The Little Leaguer I’ll Never Forget

The Little Leaguer I’ll Never Forget

From A 6th Bowl of Chicken Soup for the Soul

The Little Leaguer I’ll Never Forget

He was a 100-percent, rollicking, sure-of-himself kid— and because of him I stopped going to the games.

All across America, thousands of kids swarm over Little League baseball fields, their faces alight with anticipation, flushed with victory or clouded with momentary disappointment. I used to be directly involved, and afterward a frequent visitor at the field in my town, rooting not for any particular team, but taking delight in what I’d always considered a marvelous concept.

Then one day, some years ago, I stopped going. I stopped because of Channing Allen Jr. He had a fancy, family middle name—I forget what it was—but everyone called him Chippy.

I managed the Tigers in the mid-1950s, when Chippy was the star pitcher. In the years I managed Little League teams, I never had a kid like Chippy. Once, a friend from an advertising agency phoned and said he was looking for an all-American kid for a big color ad. Freckles, towheaded, a mischievous smile. And in a baseball uniform. By chance was there a kid like that in our Little League? Was there ever! Right on my own team.

They rubbed a bit of dirt on Chippy’s face, skewed his cap around a bit and shot the picture. The ad was a huge success and Chippy got a hundred bucks.

Chippy was one heck of a twelve-year-old pitcher, who could “throw a baseball through the side of a barn,” as big leaguers like to say. I still recall him standing calmly on the mound with bases loaded (usually because of infield errors). He’d glance over at me, kneeling tense and agitated on the dugout step—and grin. There wasn’t a raw nerve ending in that kid’s body. His grin was telling me to relax. Then he’d rear back and burn three straight fast-balls right past the batter for a strikeout.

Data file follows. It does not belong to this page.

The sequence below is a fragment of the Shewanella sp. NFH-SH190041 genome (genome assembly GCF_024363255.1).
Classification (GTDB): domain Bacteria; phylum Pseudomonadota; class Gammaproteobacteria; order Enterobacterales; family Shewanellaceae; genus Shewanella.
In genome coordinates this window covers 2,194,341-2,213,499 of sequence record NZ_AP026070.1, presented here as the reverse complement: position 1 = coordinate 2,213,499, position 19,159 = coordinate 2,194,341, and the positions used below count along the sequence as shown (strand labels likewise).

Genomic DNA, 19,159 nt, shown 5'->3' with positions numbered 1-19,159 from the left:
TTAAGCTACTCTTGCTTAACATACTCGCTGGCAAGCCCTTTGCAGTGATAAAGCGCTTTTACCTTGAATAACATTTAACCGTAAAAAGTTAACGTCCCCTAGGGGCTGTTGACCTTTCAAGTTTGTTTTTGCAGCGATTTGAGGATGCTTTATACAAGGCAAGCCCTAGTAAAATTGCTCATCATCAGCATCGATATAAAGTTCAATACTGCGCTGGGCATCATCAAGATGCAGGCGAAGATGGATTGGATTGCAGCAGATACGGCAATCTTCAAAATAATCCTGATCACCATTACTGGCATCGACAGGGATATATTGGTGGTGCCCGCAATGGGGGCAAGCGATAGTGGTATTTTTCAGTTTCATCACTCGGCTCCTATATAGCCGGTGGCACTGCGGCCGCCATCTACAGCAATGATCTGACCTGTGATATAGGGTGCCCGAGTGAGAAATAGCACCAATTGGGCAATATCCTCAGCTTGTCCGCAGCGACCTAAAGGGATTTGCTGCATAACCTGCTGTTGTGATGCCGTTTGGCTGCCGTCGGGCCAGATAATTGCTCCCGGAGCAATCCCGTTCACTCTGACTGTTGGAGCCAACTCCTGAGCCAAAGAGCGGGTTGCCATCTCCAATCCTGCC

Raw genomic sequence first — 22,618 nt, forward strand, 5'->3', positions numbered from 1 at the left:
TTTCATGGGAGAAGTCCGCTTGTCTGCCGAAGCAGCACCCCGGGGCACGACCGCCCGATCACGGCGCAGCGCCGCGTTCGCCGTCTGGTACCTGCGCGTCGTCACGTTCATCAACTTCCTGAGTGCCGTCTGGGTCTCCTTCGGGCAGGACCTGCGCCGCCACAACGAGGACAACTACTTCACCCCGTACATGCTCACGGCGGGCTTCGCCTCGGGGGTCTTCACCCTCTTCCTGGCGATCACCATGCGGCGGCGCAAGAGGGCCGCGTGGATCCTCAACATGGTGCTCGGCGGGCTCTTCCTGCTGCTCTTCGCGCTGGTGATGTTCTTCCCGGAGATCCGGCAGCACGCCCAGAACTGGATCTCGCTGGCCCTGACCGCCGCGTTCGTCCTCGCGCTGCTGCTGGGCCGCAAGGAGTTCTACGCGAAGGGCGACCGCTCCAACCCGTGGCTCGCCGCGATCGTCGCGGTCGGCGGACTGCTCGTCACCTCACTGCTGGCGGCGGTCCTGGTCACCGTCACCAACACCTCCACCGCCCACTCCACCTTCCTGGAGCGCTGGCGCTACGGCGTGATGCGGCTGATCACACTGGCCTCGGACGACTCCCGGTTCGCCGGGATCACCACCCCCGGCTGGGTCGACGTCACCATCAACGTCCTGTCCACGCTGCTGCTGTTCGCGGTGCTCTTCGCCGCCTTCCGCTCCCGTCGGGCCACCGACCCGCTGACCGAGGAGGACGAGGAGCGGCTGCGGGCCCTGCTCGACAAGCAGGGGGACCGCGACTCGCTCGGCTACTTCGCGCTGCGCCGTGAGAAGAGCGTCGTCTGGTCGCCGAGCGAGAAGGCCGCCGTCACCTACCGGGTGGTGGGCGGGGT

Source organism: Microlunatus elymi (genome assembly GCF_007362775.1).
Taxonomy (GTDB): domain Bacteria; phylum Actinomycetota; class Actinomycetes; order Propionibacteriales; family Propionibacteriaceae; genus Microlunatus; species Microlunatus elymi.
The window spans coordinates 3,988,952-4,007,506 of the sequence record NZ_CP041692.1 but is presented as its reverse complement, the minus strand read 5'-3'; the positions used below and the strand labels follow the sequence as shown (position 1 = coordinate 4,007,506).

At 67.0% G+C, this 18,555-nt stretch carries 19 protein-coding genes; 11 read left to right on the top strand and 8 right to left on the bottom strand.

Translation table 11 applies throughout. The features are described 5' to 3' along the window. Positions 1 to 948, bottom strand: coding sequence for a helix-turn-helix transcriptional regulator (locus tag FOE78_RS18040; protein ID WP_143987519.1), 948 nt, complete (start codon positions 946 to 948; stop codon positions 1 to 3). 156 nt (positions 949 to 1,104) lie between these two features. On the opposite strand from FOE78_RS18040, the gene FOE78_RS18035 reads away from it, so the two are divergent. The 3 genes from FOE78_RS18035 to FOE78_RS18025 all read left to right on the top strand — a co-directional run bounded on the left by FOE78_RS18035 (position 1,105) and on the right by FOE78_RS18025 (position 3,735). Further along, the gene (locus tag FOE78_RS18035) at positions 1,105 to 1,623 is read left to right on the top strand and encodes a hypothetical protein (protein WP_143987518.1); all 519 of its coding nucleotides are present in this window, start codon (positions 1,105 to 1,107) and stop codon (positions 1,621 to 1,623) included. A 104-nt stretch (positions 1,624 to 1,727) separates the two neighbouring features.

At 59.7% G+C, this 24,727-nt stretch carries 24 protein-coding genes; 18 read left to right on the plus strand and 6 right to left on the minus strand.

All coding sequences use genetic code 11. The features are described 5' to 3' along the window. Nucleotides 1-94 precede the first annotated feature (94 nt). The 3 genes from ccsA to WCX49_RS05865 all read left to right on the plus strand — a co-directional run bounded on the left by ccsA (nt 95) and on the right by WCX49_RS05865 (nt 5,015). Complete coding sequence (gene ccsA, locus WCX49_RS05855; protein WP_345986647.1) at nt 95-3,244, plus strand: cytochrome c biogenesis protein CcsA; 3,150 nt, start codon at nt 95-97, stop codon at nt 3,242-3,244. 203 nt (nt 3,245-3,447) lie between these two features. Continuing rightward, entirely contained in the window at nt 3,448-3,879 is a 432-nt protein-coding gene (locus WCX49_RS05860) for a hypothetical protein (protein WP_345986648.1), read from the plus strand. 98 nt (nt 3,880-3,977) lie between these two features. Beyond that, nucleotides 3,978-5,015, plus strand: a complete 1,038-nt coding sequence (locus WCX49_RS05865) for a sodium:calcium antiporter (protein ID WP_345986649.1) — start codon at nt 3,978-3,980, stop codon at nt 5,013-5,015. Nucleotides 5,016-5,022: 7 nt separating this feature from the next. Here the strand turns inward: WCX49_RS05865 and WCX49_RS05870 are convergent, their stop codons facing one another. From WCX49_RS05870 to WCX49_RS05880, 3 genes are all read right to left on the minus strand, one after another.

We discouraged our pitchers from throwing curveballs because their young wrists and forearms are not ready for the stress a curve puts on them. I had to watch Chippy like a hawk, or he’d nip one in. It wouldn’t “roll off the table,” as the saying goes, but it had a nice nickel bend to it. And Chippy would punch the air with his fist as it fooled the batter.

I’d yell at him, and he’d turn to me with a “Who me?” face of freckled innocence. Or he’d come into the dugout after the inning and say slyly, “Heck, I thought you weren’t looking.”

You couldn’t get mad at him. He was just being a 100-percent, rollicking, sure-of-himself kid.

Chippy was our leading home-run hitter and enjoyed swinging for the fences. At least twice, I recall, he was at bat with bases loaded and the count three balls, no strikes. He knew my instructions. You take the next pitch, hoping for a fourth ball to walk in a run. And, of course, the opposing pitcher knew the game, too: Play it right in there for the called strike.

I can still see the grin on Chippy’s face as the ball left the pitcher’s hand. He would dig in and swing. Thwaak! He’d nail it for a homer. “You were supposed to take that pitch,”

I’d remind him sternly as he trotted into the dugout.

“I know, Mr. B.,” he’d say. “But it came up there like a big balloon, and I couldn’t resist.”